This traditional genre has seen surprising experimentation over the centuries.
Essentially: An art genre primarily associated with painting that focuses on the careful arrangement of inanimate objects – traditionally flowers, fruits and other foods.
Example: Fish (Still Life), Édouard Manet, 1864
Italian painter, Jacopo de’Barbari, created what is widely considered to be the first still life painting in 1504. The genre developed as it spread outside of Italy's borders with some of the most famous still life paintings eventually emerging from the Netherlands during the 16th and 17th centuries. Artists from that region imbued still lifes with greater – and darker – allegorical significance, filling the scenes with faithfully rendered skulls, bouquets of flowers, aging fruit and freshly caught game. Dutch old masters, like Clara Peeters and Jan Brueghel the Elder, infused the format with reflections on the precarious and fleeting nature of life.
Dutch old masters imbued still lifes with greater – and darker – allegorical significance, filling the scenes with faithfully rendered skulls, bouquets of flowers, aging fruit and freshly caught game.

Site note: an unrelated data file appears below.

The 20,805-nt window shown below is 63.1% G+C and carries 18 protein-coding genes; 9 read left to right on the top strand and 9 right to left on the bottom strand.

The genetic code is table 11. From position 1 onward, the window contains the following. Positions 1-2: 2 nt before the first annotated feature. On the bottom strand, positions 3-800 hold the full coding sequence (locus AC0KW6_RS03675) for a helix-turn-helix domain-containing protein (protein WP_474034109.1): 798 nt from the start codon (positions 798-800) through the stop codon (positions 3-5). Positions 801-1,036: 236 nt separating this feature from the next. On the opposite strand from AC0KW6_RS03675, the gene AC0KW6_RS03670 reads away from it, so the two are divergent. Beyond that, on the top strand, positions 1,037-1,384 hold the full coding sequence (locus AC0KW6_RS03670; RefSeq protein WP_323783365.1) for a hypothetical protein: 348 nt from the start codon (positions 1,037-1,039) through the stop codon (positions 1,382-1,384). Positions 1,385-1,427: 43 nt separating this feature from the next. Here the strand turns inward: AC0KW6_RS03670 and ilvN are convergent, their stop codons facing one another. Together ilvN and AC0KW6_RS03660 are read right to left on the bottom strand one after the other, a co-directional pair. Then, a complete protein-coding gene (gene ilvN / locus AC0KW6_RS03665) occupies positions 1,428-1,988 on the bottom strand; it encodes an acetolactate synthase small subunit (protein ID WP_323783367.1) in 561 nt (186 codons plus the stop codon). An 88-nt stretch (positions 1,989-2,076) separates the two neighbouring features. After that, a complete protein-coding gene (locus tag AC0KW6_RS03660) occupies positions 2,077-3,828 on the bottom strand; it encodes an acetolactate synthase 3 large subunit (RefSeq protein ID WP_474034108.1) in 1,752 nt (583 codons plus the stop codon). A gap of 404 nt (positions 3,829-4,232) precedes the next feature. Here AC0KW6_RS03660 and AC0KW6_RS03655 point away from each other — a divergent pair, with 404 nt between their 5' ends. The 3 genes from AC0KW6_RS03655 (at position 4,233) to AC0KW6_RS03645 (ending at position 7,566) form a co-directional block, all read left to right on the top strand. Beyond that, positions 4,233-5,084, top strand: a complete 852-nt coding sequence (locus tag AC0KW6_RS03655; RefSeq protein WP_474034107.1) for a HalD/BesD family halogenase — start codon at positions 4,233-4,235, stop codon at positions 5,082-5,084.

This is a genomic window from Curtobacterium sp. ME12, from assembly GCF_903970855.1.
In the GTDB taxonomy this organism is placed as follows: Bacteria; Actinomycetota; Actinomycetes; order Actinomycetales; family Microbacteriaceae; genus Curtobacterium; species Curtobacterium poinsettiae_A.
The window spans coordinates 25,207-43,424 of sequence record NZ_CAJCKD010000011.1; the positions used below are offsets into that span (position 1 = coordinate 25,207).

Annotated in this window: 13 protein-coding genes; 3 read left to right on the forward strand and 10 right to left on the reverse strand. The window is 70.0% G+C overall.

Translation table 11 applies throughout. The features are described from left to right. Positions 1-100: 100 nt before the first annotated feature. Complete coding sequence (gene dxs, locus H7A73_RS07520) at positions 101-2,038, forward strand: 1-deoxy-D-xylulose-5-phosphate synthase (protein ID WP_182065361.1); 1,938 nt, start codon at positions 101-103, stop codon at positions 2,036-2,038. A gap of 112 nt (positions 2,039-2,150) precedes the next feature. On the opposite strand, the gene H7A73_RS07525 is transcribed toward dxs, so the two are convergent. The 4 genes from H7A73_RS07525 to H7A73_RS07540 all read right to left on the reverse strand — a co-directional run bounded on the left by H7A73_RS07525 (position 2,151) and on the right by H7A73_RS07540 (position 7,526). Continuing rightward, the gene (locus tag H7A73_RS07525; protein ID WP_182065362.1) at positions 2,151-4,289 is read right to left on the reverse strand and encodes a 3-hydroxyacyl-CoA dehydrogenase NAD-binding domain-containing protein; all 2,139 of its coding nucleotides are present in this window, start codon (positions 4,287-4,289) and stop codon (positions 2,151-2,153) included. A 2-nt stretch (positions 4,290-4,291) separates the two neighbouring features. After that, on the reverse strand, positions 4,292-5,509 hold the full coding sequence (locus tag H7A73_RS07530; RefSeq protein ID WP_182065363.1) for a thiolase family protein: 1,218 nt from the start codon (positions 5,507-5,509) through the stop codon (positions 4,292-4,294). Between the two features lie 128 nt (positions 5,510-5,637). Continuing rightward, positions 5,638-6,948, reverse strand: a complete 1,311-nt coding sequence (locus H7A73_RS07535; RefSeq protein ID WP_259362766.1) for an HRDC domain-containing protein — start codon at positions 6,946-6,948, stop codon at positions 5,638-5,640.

The 1800s saw some of the most notable artists in the Western canon begin to play with still life conventions. In Fish (Still Life), Édouard Manet took the genre's classic elements (such as the titular fish) and used his signature style to render the scene in expressive brushstrokes and a modern perspective that blended flat and three-dimensional components. The work's rich texture adds to a sense of movement that seems to play with the very idea of nature morte (or "dead nature"), the French term for still life painting.
In more recent times, Irving Penn adapted classic still life compositions to his photographic works. Many of Penn's photographs used the same somber lighting found in 16th-century Flemish paintings, some incorporating skulls and other traditional motifs. He even went so far as to capture piles of cigarettes in a celebrated series commenting on the waste of contemporary culture.